Terry Bradshaw the Most OVER-RATED QB in NFL History FTW?
He's Hella Overrated I cant even describe in words, I don't hate him or anything he's a cool guy, I even read his book.
Anywho.....his stats are Far from Impressive, his career TD-Interceptions are 212 Tds and 210 Interceptions. Holy crap thats Soooo mediocre. And his 4 SB rings were won on Pure Defense, not because of Bradshaw.
People are brainwashed by the media to think he's a great QB because of his rings much like Joe Montana. I think SB rings are bad way to determine a Good QB because thats a total team effort, guys like Dan Marino are so much better. Montana and Bradshaw's stats don't even compare to Marino's
Anyways' my question is whether you think Bradshaw is Overrated, this question isn't about Marino so don't talk about him.
Bradshaw's Career QB Rating is: 70.9. Ahaha damn
Everret you must be a Steelers fan lol...So Dellusional
I'm a Jets fan, but I'll admit that Joe Namath and Brett Favre are both overrated too....but not as bad as Terry Bradshaw.
- Anonymous1 decade agoFavorite Answer
It's all about winning and Terry did just that. Hard to knock success. Now if you want to know who the most overrated Quarterback of all time is it would have to be Dan Fouts. This guy had THE best offensive line maybe in history. He had all day long to find recievers and tight ends. Even then they had to do acrobatics to get to his passes. He had great runningbacks and that line opening up lanes I could have looked great running through. An average quarterback could have been successful with all the time in the world he had to find wide open recievers or handoff to a halfback that has wide open gapping holes in front of him. Remember Jefferson and Winslow having to do heroic catches because their QB couldn't throw tight passes. The guy couldn't scramble or run but it wasn't an issue because his line protected him and he never had to run it because his line opened holes and his recievers got open. If it sounds like I have a personal thing against the guy I do. I met him and he's a pompous *ss. The facts remain the same though. If Bradshaw played for the chargers with the same line up he probably would have had 6 Superbowl rings.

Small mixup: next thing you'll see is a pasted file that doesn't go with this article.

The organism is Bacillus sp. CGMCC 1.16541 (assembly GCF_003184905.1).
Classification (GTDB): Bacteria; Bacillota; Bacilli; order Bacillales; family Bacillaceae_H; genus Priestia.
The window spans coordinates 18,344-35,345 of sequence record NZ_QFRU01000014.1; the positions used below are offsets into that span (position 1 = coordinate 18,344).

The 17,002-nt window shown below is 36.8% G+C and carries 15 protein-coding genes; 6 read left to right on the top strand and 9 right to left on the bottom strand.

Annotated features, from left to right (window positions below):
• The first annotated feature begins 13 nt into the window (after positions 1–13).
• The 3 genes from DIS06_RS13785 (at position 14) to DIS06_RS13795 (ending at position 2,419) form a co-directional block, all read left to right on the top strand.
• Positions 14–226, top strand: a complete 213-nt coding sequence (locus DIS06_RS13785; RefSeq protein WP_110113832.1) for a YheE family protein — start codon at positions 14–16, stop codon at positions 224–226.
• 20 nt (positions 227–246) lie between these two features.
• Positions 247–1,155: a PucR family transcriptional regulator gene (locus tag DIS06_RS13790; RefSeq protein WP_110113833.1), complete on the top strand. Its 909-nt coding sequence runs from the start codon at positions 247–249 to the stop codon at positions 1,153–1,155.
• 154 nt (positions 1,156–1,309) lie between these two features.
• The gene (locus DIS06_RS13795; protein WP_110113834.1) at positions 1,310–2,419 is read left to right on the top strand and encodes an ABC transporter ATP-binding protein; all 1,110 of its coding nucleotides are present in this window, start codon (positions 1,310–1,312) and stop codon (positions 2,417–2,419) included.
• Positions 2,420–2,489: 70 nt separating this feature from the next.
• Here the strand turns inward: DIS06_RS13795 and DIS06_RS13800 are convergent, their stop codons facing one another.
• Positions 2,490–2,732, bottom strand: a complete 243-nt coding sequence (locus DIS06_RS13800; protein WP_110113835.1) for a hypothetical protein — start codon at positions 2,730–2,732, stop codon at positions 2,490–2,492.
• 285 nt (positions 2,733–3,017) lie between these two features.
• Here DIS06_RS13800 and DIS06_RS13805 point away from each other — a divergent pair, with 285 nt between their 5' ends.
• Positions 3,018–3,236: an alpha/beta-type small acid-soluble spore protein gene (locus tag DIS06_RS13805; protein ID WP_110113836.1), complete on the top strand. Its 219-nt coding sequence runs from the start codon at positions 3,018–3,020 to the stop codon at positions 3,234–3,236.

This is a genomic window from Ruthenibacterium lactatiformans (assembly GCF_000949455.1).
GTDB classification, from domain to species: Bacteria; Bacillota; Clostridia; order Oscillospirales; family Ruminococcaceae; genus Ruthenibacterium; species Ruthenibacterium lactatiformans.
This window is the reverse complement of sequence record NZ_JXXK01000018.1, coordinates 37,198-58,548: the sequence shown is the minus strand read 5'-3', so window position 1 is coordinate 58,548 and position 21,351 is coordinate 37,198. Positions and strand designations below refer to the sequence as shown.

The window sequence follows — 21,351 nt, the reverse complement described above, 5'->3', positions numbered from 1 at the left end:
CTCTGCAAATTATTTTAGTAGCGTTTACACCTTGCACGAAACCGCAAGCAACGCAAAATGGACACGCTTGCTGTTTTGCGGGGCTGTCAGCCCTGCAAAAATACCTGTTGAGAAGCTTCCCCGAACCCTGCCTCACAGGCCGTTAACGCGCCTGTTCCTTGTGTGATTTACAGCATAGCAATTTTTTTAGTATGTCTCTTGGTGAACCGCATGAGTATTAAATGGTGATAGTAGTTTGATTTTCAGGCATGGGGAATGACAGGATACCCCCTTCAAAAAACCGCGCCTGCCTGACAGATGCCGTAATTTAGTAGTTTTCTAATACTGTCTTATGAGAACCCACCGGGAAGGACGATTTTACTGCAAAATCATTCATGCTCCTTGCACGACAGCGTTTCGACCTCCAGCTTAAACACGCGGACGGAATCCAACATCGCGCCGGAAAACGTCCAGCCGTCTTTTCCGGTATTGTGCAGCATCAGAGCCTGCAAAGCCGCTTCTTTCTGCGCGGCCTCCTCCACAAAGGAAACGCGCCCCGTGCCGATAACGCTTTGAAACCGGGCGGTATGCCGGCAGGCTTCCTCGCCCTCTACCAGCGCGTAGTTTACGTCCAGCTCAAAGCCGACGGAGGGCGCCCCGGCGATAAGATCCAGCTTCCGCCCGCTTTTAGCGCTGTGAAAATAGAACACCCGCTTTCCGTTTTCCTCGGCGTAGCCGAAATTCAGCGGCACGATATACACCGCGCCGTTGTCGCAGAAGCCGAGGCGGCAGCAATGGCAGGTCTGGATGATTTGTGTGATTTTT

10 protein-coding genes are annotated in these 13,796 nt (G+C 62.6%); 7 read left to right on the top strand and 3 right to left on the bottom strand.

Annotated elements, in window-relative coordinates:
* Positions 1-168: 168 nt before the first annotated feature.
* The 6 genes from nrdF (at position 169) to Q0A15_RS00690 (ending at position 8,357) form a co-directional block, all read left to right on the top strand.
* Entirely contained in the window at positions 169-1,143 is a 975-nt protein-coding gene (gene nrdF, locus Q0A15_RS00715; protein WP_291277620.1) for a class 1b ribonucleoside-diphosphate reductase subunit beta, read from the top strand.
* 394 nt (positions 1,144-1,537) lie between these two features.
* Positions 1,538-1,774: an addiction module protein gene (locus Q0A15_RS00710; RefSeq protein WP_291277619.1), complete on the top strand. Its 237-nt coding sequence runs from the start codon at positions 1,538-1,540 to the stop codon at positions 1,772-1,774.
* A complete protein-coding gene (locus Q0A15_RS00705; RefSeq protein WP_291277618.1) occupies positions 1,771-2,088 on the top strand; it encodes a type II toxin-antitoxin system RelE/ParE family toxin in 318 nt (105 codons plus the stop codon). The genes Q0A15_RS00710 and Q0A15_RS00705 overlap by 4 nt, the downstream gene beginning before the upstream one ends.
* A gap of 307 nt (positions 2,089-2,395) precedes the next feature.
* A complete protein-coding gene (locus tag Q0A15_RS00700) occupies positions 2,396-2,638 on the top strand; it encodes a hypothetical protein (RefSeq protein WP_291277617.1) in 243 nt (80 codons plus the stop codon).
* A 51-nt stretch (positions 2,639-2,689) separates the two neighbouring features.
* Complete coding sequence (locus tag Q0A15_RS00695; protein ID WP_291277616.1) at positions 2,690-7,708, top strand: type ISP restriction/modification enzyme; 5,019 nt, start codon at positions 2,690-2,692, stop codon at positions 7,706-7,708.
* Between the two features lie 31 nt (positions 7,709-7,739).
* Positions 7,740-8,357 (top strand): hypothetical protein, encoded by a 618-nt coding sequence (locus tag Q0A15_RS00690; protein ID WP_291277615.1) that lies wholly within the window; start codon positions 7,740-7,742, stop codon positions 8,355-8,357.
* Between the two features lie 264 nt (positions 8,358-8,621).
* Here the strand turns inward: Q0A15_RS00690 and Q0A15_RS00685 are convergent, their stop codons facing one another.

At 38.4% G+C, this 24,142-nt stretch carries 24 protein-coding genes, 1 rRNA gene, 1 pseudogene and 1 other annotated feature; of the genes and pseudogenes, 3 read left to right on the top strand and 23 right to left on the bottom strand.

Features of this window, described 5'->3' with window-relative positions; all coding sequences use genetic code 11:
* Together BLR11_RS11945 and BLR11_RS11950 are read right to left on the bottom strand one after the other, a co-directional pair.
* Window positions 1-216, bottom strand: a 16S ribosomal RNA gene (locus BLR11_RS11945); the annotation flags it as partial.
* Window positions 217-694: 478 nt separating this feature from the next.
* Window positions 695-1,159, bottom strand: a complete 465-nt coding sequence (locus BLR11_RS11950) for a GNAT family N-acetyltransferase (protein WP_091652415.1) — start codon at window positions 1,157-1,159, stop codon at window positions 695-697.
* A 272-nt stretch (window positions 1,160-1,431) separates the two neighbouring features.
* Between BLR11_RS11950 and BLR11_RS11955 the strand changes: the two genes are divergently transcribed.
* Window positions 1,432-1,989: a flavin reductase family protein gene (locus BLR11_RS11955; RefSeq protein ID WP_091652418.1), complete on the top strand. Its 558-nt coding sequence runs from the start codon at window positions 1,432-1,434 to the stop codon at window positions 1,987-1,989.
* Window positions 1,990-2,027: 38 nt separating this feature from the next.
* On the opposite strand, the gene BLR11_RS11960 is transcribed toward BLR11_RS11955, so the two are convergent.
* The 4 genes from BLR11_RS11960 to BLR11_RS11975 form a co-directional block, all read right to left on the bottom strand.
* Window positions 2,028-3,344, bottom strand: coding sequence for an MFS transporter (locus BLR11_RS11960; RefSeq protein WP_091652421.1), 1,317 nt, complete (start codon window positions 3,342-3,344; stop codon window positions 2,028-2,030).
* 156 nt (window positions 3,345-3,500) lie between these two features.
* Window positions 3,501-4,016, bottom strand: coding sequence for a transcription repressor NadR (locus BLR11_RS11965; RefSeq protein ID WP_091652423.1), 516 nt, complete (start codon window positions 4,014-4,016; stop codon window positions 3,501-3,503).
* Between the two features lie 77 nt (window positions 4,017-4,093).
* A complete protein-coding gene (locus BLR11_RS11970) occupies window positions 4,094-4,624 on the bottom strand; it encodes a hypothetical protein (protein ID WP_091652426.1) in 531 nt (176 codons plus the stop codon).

- Some GuyLv 51 decade ago
If you choose to completely ignore the fact that Bradshaw did win 4 Superbowls then make an argument that he wasn't a great QB, then I think you're missing the point.
There have been plenty of NFL teams over the years who have had great defenses but didn't win 1 Superbowl, let alone 4. Virtually every year the league's best defensive team DOES NOT win the Superbowl, so apparently it's not just a great defense that wins someone a Superbowl championship.
To your point on Bradshaw's passer rating, I'd argue that Bradshaw's passer rating is basically irrelevant if compared to today's NFL QBs. In Bradshaw's day, NFL offenses didn't just dink and dunk with 5 yard passes for most of the game like they do in today's NFL. Of course Bradshaw's QB rating isn't going to be great if he wasn't "padding" his QB rating by throwing ten to fifteen 2-yard-passes per game like they do in today's NFL.
QB rating is just a stat that rewards QBs for making a lot of easy, short throws and never taking any risks. That super conservative style of QB play apparently didn't win you championships in the 1970s or Bradshaw wouldn't have 4 rings.
- ContactLv 51 decade ago
Terry Bradshaw is Eli Manning with 4 rings. If you go back to Steeler history mid-way through their first championship season they switched to Bradshaw and by most players accounts on that team he was the difference. Along with stats goes, heart, personality, that ability to handle pressure, toughness (especially in that era), etc. all of which go to the his greatness as a player. Two is a accident, Three a trend, and Four deserves all the praise that can come with such an accomplishment. The bottom line is you cannot overrate someone with 'THAT MANY RINGS". This thought that stat-stuffers like Marino and P. Manning are somehow more important on a non-Super Bowl winning team is madness. Who remembers that Joe Montana beat Marino in a Super Bowl, in a sport where that is the ultimate accomplishment (everyone)...not stats, MVP's, or post-season awards. S-U-P-E-R B-O-W-L's measure the whole team...and the most important position on a football team is the QB and a 4 time winner did something right. Just like that 4 game stretch Eli had during the post-season run. Eli with 4 rings...